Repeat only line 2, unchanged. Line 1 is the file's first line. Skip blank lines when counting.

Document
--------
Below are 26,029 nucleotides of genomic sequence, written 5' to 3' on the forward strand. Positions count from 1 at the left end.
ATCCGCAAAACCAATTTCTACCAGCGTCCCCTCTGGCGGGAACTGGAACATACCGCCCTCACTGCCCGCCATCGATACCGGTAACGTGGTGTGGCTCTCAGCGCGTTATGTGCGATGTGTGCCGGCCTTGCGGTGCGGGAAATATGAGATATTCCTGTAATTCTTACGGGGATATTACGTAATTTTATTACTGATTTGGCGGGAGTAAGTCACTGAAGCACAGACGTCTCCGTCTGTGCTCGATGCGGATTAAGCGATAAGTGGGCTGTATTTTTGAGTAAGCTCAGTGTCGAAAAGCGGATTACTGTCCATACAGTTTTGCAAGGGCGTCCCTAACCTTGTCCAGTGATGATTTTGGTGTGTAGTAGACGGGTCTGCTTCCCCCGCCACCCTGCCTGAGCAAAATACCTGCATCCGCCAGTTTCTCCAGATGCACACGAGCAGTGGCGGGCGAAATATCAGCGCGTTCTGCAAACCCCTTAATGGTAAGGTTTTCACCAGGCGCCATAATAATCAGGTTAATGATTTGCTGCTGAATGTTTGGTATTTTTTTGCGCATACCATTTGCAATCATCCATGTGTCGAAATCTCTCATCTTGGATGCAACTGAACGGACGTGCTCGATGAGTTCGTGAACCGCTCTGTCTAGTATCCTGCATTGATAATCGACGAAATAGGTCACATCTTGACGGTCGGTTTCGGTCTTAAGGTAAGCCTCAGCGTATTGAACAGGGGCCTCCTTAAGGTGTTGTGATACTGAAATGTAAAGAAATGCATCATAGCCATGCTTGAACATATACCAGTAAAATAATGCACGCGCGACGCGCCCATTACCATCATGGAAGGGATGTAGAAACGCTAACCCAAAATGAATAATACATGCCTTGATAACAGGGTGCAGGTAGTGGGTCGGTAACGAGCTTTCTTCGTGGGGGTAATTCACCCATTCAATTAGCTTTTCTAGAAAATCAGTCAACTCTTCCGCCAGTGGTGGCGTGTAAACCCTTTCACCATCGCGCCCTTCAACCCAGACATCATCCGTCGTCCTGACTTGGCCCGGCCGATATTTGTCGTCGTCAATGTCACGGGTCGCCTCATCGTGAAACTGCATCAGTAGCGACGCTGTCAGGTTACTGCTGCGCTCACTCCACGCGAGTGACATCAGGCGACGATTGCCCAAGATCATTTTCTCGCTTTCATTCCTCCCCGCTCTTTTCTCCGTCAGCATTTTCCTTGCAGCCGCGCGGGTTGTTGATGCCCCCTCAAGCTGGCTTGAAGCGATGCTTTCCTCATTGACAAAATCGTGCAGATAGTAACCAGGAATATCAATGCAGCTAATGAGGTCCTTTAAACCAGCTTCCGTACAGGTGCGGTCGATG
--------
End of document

ATCCGCAAAACCAATTTCTACCAGCGTCCCCTCTGGCGGGAACTGGAACATACCGCCCTCACTGCCCGCCATCGATACCGGTAACGTGGTGTGGCTCTCAGCGCGTTATGTGCGATGTGTGCCGGCCTTGCGGTGCGGGAAATATGAGATATTCCTGTAATTCTTACGGGGATATTACGTAATTTTATTACTGATTTGGCGGGAGTAAGTCACTGAAGCACAGACGTCTCCGTCTGTGCTCGATGCGGATTAAGCGATAAGTGGGCTGTATTTTTGAGTAAGCTCAGTGTCGAAAAGCGGATTACTGTCCATACAGTTTTGCAAGGGCGTCCCTAACCTTGTCCAGTGATGATTTTGGTGTGTAGTAGACGGGTCTGCTTCCCCCGCCACCCTGCCTGAGCAAAATACCTGCATCCGCCAGTTTCTCCAGATGCACACGAGCAGTGGCGGGCGAAATATCAGCGCGTTCTGCAAACCCCTTAATGGTAAGGTTTTCACCAGGCGCCATAATAATCAGGTTAATGATTTGCTGCTGAATGTTTGGTATTTTTTTGCGCATACCATTTGCAATCATCCATGTGTCGAAATCTCTCATCTTGGATGCAACTGAACGGACGTGCTCGATGAGTTCGTGAACCGCTCTGTCTAGTATCCTGCATTGATAATCGACGAAATAGGTCACATCTTGACGGTCGGTTTCGGTCTTAAGGTAAGCCTCAGCGTATTGAACAGGGGCCTCCTTAAGGTGTTGTGATACTGAAATGTAAAGAAATGCATCATAGCCATGCTTGAACATATACCAGTAAAATAATGCACGCGCGACGCGCCCATTACCATCATGGAAGGGATGTAGAAACGCTAACCCAAAATGAATAATACATGCCTTGATAACAGGGTGCAGGTAGTGGGTCGGTAACGAGCTTTCTTCGTGGGGGTAATTCACCCATTCAATTAGCTTTTCTAGAAAATCAGTCAACTCTTCCGCCAGTGGTGGCGTGTAAACCCTTTCACCATCGCGCCCTTCAACCCAGACATCATCCGTCGTCCTGACTTGGCCCGGCCGATATTTGTCGTCGTCAATGTCACGGGTCGCCTCATCGTGAAACTGCATCAGTAGCGACGCTGTCAGGTTACTGCTGCGCTCACTCCACGCGAGTGACATCAGGCGACGATTGCCCAAGATCATTTTCTCGCTTTCATTCCTCCCCGCTCTTTTCTCCGTCAGCATTTTCCTTGCAGCCGCGCGGGTTGTTGATGCCCCCTCAAGCTGGCTTGAAGCGATGCTTTCCTCATTGACAAAATCGTGCAGATAGTAACCAGGAATATCAATGCAGCTAATGAGGTCCTTTAAACCAGCTTCCGTACAGGTGCGGTCGATG